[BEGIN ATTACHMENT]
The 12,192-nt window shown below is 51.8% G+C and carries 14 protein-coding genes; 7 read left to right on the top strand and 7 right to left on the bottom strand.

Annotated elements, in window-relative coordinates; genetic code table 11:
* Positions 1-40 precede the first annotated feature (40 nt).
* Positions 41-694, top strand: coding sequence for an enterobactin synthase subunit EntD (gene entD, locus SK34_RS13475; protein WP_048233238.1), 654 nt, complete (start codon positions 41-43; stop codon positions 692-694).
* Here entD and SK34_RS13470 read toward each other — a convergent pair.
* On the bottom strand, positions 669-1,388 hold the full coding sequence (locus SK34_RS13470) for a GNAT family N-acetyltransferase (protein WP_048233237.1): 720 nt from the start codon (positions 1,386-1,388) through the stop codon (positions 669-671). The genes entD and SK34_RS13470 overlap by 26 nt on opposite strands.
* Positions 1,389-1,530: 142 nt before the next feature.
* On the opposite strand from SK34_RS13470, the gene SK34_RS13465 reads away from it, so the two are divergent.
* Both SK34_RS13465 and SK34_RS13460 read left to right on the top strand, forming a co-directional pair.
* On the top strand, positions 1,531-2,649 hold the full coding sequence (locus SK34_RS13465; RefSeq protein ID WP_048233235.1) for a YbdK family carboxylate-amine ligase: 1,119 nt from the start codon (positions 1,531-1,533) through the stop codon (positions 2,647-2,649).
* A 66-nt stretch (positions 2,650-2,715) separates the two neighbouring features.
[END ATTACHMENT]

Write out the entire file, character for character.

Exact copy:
The 12,192-nt window shown below is 51.8% G+C and carries 14 protein-coding genes; 7 read left to right on the top strand and 7 right to left on the bottom strand.

Annotated elements, in window-relative coordinates; genetic code table 11:
* Positions 1-40 precede the first annotated feature (40 nt).
* Positions 41-694, top strand: coding sequence for an enterobactin synthase subunit EntD (gene entD, locus SK34_RS13475; protein WP_048233238.1), 654 nt, complete (start codon positions 41-43; stop codon positions 692-694).
* Here entD and SK34_RS13470 read toward each other — a convergent pair.
* On the bottom strand, positions 669-1,388 hold the full coding sequence (locus SK34_RS13470) for a GNAT family N-acetyltransferase (protein WP_048233237.1): 720 nt from the start codon (positions 1,386-1,388) through the stop codon (positions 669-671). The genes entD and SK34_RS13470 overlap by 26 nt on opposite strands.
* Positions 1,389-1,530: 142 nt before the next feature.
* On the opposite strand from SK34_RS13470, the gene SK34_RS13465 reads away from it, so the two are divergent.
* Both SK34_RS13465 and SK34_RS13460 read left to right on the top strand, forming a co-directional pair.
* On the top strand, positions 1,531-2,649 hold the full coding sequence (locus SK34_RS13465; RefSeq protein ID WP_048233235.1) for a YbdK family carboxylate-amine ligase: 1,119 nt from the start codon (positions 1,531-1,533) through the stop codon (positions 2,647-2,649).
* A 66-nt stretch (positions 2,650-2,715) separates the two neighbouring features.